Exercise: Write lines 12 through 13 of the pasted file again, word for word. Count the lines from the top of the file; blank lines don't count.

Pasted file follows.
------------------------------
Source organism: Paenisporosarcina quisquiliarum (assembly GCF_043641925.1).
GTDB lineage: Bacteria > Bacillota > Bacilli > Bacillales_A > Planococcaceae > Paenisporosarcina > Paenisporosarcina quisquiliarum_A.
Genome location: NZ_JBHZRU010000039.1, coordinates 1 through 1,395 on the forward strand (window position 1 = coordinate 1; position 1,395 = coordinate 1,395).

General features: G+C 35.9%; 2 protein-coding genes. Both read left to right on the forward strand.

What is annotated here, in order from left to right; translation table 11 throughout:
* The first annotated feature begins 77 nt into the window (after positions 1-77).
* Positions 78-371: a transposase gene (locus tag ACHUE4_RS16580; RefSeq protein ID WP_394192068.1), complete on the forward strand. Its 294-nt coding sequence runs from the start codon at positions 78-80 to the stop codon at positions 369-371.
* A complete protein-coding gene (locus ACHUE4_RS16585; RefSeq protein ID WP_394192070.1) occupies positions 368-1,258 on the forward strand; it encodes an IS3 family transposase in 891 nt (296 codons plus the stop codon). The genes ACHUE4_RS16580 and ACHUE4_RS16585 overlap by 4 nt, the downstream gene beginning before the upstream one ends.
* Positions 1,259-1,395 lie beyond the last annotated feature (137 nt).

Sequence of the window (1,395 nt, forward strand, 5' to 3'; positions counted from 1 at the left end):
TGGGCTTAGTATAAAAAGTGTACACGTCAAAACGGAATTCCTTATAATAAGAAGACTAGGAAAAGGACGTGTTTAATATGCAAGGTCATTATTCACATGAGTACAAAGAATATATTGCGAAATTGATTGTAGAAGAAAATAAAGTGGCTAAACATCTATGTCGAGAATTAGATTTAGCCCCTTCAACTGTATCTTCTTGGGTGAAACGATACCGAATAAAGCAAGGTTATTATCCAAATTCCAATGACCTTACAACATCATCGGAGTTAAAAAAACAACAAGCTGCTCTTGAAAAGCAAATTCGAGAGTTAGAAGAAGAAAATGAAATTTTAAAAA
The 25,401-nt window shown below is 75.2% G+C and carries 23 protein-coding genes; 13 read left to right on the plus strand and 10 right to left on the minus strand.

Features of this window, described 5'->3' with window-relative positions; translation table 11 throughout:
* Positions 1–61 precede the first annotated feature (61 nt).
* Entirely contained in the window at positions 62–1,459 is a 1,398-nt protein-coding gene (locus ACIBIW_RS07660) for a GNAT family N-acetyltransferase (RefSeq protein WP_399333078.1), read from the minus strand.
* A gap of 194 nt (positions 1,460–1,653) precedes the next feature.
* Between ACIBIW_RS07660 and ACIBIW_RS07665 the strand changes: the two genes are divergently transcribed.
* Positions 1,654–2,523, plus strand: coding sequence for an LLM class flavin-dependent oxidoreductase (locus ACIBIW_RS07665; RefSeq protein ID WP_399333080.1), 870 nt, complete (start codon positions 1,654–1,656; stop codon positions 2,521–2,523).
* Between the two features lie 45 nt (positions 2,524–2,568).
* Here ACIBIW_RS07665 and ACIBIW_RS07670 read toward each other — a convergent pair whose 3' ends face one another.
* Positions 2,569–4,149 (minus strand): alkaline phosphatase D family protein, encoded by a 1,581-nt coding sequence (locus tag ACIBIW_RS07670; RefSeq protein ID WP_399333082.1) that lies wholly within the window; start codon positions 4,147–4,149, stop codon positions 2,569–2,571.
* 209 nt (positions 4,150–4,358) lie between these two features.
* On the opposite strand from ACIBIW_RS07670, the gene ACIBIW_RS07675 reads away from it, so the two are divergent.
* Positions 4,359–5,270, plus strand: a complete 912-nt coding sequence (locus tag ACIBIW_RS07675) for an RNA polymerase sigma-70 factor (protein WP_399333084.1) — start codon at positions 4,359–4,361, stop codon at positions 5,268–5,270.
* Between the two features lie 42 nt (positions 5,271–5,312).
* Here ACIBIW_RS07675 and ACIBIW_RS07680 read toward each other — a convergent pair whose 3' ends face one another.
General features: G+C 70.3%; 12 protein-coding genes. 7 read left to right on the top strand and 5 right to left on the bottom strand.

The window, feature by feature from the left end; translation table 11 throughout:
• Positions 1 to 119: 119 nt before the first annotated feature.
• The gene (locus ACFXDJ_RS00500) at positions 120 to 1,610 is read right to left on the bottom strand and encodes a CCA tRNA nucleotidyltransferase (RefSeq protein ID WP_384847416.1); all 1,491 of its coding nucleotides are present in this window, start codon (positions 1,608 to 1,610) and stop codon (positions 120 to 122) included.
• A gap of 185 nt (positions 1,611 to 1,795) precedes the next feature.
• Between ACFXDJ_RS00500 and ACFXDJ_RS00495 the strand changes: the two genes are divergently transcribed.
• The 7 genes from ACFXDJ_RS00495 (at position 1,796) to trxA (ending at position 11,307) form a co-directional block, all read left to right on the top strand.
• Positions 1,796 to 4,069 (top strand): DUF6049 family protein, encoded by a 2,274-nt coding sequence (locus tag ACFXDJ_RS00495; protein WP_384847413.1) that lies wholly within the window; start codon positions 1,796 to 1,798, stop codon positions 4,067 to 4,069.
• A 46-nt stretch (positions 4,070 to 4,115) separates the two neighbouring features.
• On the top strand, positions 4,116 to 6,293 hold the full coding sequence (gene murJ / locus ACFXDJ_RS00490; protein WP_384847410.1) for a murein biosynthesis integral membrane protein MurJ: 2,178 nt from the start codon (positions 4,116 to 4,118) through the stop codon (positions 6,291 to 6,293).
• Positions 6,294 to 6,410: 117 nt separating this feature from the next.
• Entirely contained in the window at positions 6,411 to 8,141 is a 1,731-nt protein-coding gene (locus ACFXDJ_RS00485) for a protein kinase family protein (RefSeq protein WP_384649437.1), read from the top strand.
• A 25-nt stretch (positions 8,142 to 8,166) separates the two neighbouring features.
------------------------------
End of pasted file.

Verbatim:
The 25,401-nt window shown below is 75.2% G+C and carries 23 protein-coding genes; 13 read left to right on the plus strand and 10 right to left on the minus strand.

Features of this window, described 5'->3' with window-relative positions; translation table 11 throughout: